FINGERPRINT IDENTIFICATION CONCEPTS
Contrast: An Investigator's Basic Reference Guide to Fingerprint Identification Concepts, 1stEdition, by Craig A. Coppock. Hard Bound, 7" x 10".
Charles C. Thomas Publisher, 2600 South First Street, Springfield, Illinois 62794-9265. Publication Date 2001. xvi + 131 pages, ISBN 0-398-07130-6 (cloth): 0-398-07131-4 (paper). Library of Congress Catalog Card No. 00-061531. Price $35.95 (hard), $22.95 (paper)
Fingerprints are the surest means of identification. So reliable and foolproof are they, that Henry Faulds (1843-1930), one of the founders of the science of dactylography, commenting on the famous story "The Strange case of Dr. Jekyll and Mr. Hyde" by Robert Louis Stevenson, commented thus, "Jekyll's finger patterns remain the same when he transforms himself into Hyde"! By stating this, he was stressing that despite a complete change in appearance, the person could still be caught by the science of dactylography.
The book under review deals with fingerprints in all its aspects. In this book, we find a brief history of fingerprinting, their classification, information about latent fingerprints, information about how to lift fingerprinting and so on. The book differs from routine text books on fingerprinting in the sense that it gives latest technology that has been incorporated in fingerprinting case work.
In fact so important has been fingerprinting that even newer identification techniques have - consciously or subconsciously - incorporated this word. Take for example DNA profiling, discovered by Alec Jeffreys in 1984. It is also a sure means of identification, but general public, and in fact many specialists too, know this science more by the name of DNA Fingerprinting than by DNA profiling. Of course there is no fingerprinting involved in DNA profiling, but when someone refers to DNA fingerprinting, the implication is that DNA profiling is as foolproof as fingerprinting. Thus fingerprinting, in a way, has set a gold standard, against which all newer techniques of identification are measured. Alec Jeffreys himself once said, "If we had called this 'idiosyncratic Southern blot profiling', nobody would have taken a blind bit of notice. Call it 'DNA fingerprinting,' and the penny dropped."
Fingerprinting is so important that today it is employed at crime scenes, for jail inmate identification, job applicant criminal background checks, immigration identification, criminal record verification, and routine identification for the public. In this very journal we have published several papers on fingerprinting, two of which have bagged the best paper awards. The first was on Poroscopy which appeared in the inaugural issue. The second was a general overview on fingerprinting. Both these papers proved very popular among the readers of this journal.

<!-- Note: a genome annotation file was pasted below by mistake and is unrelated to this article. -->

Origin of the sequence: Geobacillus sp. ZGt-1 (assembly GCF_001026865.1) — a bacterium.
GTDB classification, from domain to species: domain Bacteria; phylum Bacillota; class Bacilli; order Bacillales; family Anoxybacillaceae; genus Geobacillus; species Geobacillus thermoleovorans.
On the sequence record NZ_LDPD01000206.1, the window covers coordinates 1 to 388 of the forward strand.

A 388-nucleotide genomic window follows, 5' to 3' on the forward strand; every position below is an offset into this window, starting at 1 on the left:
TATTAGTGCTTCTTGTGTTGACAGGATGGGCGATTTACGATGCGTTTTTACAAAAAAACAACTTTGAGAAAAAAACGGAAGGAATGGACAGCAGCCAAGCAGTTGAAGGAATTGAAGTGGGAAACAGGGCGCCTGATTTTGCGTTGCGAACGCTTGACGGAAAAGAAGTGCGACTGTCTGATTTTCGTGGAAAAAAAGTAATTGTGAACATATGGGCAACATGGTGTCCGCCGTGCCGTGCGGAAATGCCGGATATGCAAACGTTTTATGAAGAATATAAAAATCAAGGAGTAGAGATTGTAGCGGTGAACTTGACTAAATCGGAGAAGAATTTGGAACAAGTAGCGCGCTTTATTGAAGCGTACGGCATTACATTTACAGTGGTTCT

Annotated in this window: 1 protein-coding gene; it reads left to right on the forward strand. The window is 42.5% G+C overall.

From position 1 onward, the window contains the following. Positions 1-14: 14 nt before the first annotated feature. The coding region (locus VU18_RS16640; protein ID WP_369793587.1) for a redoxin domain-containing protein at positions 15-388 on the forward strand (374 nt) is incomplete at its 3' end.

The title of the book (Contrast) may confound some. It might be useful to recall that contrast is the key to development of latent print impressions. Whether the development of the latent print is by a fine powder substance, chemical reaction, or by an alternate light source (forensic light), the result is the same. Contrast is increased between the latent print impression and the background on which it resides.
The book is written in fairly simple language. While going through the book, I realized that the author has stressed on basic concepts to make it more useful to beginners. Of course there is ample material for the experts too. What are fingerprints? What is friction skin? What are basic fingerprint pattern types? What are common friction skin characteristics? Information on subjects like these makes the book very useful to beginners. On the other hand, some fairly advanced experts may find useful information in this book too. What is the live scan technology? How are fingerprints fabricated, and how can they be detected? How to present your case best in a court of law? Questions like these would be very much welcomed by experts.
The book is well-illustrated (it has a total of 64 figures). The figures serve to aid the text. I have tried to give some examples where the author has made very good use of diagrams. Three informative appendices round off the book very well.
This book should be welcomed by all fingerprint experts. I would heartily recommend it to all forensic scientists, especially those involved in the practice of dactylography.
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